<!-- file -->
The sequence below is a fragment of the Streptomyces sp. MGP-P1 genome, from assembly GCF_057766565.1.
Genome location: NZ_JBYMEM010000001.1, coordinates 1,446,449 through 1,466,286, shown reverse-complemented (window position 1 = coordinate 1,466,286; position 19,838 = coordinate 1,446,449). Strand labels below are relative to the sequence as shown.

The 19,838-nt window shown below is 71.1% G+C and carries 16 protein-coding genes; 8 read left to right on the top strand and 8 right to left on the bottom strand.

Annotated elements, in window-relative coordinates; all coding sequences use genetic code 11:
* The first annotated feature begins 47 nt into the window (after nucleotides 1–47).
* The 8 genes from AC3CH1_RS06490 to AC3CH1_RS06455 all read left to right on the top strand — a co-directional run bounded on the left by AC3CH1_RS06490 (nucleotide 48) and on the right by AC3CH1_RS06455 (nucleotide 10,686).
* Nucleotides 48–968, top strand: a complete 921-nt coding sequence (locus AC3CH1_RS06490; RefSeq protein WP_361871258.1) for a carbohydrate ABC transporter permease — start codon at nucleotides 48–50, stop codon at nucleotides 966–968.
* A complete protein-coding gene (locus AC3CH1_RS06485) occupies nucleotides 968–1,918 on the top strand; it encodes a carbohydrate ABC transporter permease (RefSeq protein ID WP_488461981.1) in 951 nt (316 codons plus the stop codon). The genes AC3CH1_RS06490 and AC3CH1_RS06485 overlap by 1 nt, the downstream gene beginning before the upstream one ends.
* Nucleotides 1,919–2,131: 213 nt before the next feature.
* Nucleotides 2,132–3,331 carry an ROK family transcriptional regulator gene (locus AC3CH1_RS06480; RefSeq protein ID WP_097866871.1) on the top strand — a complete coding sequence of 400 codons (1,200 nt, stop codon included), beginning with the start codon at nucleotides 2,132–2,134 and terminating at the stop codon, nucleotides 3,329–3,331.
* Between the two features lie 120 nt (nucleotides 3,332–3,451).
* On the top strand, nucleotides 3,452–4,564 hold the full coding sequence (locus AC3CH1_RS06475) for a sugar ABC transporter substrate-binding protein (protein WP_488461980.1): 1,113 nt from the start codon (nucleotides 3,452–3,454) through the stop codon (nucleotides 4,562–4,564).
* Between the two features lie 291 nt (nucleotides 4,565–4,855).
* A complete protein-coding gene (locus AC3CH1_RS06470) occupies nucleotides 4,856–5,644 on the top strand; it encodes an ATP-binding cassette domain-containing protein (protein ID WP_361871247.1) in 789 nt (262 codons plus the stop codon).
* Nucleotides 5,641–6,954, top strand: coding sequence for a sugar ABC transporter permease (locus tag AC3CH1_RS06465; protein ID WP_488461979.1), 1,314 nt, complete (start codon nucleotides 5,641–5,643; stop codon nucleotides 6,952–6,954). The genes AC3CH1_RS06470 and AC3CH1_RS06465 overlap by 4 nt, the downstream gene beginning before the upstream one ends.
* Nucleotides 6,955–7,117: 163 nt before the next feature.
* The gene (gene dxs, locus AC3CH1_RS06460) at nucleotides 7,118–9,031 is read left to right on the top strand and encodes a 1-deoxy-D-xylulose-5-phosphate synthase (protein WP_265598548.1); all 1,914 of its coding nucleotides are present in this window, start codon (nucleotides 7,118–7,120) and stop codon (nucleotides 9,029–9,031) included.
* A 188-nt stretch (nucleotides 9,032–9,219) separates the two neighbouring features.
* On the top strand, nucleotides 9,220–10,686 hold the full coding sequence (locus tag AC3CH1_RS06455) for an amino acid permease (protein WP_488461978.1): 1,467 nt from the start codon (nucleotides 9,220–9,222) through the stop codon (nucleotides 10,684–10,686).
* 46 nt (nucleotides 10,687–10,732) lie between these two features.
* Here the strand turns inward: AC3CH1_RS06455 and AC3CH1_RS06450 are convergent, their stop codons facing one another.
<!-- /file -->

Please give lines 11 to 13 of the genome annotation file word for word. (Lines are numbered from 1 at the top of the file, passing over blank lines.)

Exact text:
* Between the two features lie 120 nt (nucleotides 3,332–3,451).
* On the top strand, nucleotides 3,452–4,564 hold the full coding sequence (locus AC3CH1_RS06475) for a sugar ABC transporter substrate-binding protein (protein WP_488461980.1): 1,113 nt from the start codon (nucleotides 3,452–3,454) through the stop codon (nucleotides 4,562–4,564).
* Between the two features lie 291 nt (nucleotides 4,565–4,855).